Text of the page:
Aimed at those with scientific, management and operational responsibilities including decision-making, the Open Sessions will move from general discussion, cross-issue and sector awareness raising, issue identification and ratification to challenging discourse, solution conversations and exchange of ideas.
The Open Sessions will be presented as four parallel tracks on Monday 12th December.
Policy, Governance and Institutional Networking
This track will give attendees a chance to appreciate the wealth of networks in existence today at global, regional, national and sub-national levels and how their efforts to strengthen sustainable development are improved through sharing resources and harmonizing policy making through collaboration. The role of technology in sharpening environmental assessments will be highlighted, and the introduction of new technologies that empower individuals and organizations to collaborate towards a common objective will be contrasted with our evolving understanding of relevant and appropriate governance structures that encourage collaboration. The track will include interactive sessions and an exciting series of debates where both sides of complex issues such as pricing of information, barriers to access and leadership of collaborative entities will be presented in dynamic, contrasting styles.
Content and User Needs
This track highlights key issues in fuelling the information needs of all stakeholders and looks at some future issues which might assist in improving the content of Environmental Information to further meet the needs of users. Needs of users in all strata of society are considered as is the content and the quality of that content required to meet those needs. This track will also look at improving decision making with better information.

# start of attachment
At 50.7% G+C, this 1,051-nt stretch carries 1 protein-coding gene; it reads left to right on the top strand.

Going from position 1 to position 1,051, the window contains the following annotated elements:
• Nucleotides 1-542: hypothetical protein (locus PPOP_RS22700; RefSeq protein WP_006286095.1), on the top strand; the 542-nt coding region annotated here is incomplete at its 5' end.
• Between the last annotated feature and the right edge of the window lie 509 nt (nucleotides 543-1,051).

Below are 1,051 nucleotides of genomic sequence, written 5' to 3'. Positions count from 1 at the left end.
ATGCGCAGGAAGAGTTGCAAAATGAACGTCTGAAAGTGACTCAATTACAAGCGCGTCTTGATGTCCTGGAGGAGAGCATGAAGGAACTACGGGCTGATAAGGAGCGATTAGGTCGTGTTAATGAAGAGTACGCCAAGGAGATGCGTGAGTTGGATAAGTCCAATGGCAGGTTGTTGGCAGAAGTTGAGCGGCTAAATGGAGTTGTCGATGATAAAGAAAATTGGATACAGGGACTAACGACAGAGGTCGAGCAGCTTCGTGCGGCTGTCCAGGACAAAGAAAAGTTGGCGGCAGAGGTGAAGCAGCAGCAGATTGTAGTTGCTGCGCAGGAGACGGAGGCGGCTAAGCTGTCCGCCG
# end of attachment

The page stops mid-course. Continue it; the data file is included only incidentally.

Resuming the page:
This track presents a framework for understanding and engaging technical infrastructure challenges and opportunities related to designing global interoperable environmental information networks. Presenters describe ways of surfing the waves of change—in political, economic, social, technical, and legal contexts—to tap into a multitude of existing and emerging infrastructures and systems. Topics include environmental knowledge networks, crowd sourcing, telecommunication technologies, and cloud computing—with location and time as important organizing principles. The intent is to ensure access to the world's expanding pool of environmental and societal data to support environmental science, policy, legislation, program management, evidence-based decision making, and action at local to global levels.
This track will help attendees realize the promise of global environmental information networks. Experts will describe how increasing the demand for environmental and related information through expanded access, use and understanding for all sectors of society will help insure project funding and systems sustainability. The five featured issues are: (1) increasing institutional/government capacity; (2) ensuring access to information for all sectors of society; (3) expanding the environmental knowledge base; (4) expanding the environmental component of educational curricula and expanding educational opportunities; (5) sustaining environmental networks. Presentations will focus on specific examples of achieving these goals while considering the policy context of the upcoming Rio +20 Conference and the Millennium Development Goals to add timeliness and relevance. New forms of IT and the role of citizen science, distance learning, and crowd sourcing will also be discussed.
These sessions will see policy makers, scientists, technologists, educators and donors collaborating to achieve consensus on ways forward. From next-steps to project identification, memorandums of understanding to donor pledges, commitments to action will only be limited by those involved.